Chart hygiene

Chart hygiene

Here are some slide make over suggestions for messy PowerPoint presentations that do not require any changes to content. They fix basic graphical hygiene:

  • Make sure all slides use the same slide master template: titles, page numbers, logos (if you want to use them), all sit in the same place
  • Find/replace fonts: make sure all fonts in a deck are the same
  • Create a frame of guides in the master slide and make sure all slide content fits inside the frame on each slide
  • Apply a consistent color scheme to all the slides
  • Eliminate italics
  • Make sure that characters in the same box, paragraph have the same font size (huge differences are OK, but very small size differences do not look good)
  • Un-stretch photos with the wrong aspect ratio
  • Align and distribute slide elements where ever you can
  • Play with line breaks and font size to avoid orphan words on a second line
  • Remove multiple, overlapping "confidential" labels and page numbers from pages
  • Draw a shape, set proper colors and fonts, and make it the default shape, delete the shape, repeat for a text box and a line

That was presentation make-over V0.1, the content might be bad, the layouts could be poor, but it will look organized.

If you have been working in my presentation app SlideMagic, you will have noticed that is almost impossible to make the mistakes I am correcting in the above.

Getting stuck on page 1

Getting stuck on page 1

Often, presenters get stuck on page 1. The long list of bullet points which are supposed to summarize the story becomes speaker notes to deliver the entire presentation verbally without the visuals.

Well, that is great right? A captivating story standing on its own with out the need for slides. Things are usually not that perfect. Instead of a captivating story, the presenters reads out the summary bullets, adds some "uhms", hints a bit at the key points but stays at a generic level, saying that the real story will follow. After 15 minutes, the actual presentation starts, which the audience has already heard, more or less. And then, when the presenter reaches the final summary slide, the whole things gets repeated again in 10 minutes.

When presenting live, it is best to consider your first slide a teaser slide, not a summary slide. Hint at what is about to come, but resist the temptation to spend too much time on it. Instead, run the presentation using the visuals.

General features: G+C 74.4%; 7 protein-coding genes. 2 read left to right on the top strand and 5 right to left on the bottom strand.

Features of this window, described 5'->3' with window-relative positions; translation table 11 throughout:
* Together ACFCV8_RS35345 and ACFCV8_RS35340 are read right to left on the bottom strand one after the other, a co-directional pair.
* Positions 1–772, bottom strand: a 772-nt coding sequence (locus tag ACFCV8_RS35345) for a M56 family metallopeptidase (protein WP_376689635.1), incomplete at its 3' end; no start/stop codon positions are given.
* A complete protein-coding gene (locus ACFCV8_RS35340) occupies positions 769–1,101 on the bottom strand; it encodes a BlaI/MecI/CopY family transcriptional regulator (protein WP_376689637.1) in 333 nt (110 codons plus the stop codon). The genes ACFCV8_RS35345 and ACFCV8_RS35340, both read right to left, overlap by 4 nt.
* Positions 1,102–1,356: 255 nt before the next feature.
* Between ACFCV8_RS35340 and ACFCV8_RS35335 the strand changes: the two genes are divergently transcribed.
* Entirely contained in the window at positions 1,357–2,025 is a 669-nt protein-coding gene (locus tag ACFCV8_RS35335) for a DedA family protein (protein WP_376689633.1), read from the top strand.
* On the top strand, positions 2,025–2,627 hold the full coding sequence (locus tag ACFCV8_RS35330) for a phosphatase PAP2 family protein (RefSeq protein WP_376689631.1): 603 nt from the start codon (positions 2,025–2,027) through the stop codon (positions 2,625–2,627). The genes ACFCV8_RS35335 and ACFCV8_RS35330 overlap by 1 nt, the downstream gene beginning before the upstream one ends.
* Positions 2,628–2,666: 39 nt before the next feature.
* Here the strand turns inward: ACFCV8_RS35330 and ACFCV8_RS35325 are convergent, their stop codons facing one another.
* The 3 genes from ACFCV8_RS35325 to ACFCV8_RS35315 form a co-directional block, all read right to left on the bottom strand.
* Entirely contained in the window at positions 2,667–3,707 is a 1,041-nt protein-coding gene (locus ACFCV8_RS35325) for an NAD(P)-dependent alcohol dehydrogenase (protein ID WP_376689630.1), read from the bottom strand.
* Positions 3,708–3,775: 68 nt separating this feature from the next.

For presentation documents that are meant for reading a summery page is appropriate (not a teaser page), and in that case I would actually add more text in a smaller font for someone to get the full essence of a story in 1 page, just in case she does not click through to the end.

Business document production workflows

Business document production workflows

Production of documents and reports inside corporations is a hugely inefficient process, because of a number of reasons:

  • Using the face-to-face meeting format to discuss small text edits
  • Do zero preparation for such a meeting, and start reading analyzing the text with the junior analyst in front of you
  • Because of this lack of preparation, completely upend the start of the presentation because critical bits are missing, without reading things to the end
  • Having too many people involved: lots of captains on the ship giving contradicting input
  • Refusal of senior managers to make tiny text edits directly into the text themselves

I remember this from my early days as a junior analyst at McKinsey. Fight 1 hour of traffic to drive to a meeting with a senior client and/or partner. Listen to small talk, get send out to make paper copies, multiple people making edits to slides with pens, make copies again, back into the car, in the office at your desk failing to read the hand writing, going back and forth via fax machines until you get it right. Technology has moved on a bit, but document editing is still pretty much the same today.

When I start to work with a new client there is usually a small adjustment process, especially when we are on different continents. Am I a junior analyst who needs paragraph by paragraph instructions? He is 7 hours ahead, but hey, I am the client and get to set the meetings. Better schedule frequent update calls to make sure he stays motivated to press on. 

After a while, clients discover the luxury of an overseas design partner. Make small text edits yourself, jot down broader comments in a box on the slide, hit send before leaving the office, and hey, all is done when you come in the next morning. Sometimes not being in the same physical location makes life easier for everyone involved.

Start with action verb?

Start with action verb?

Back at my days at McKinsey I was taught that every item in a list should start with a an "action verb": "Agree next steps", "Build customer list", "Sell unwanted subsidiary". I am no longer sticking to this principle:

  • In many case you need to invent a verb that just add words and line breaks to a text box without adding meaning. If the viewer will understand it without the verb, it is OK.
  • Worse: this search for action verbs is a major cause of consulting speak with repetitive use of similar verbs: highlight, identify, uncover, map, etc. etc.

"Years ago, I invested in..."

"Years ago, I invested in..."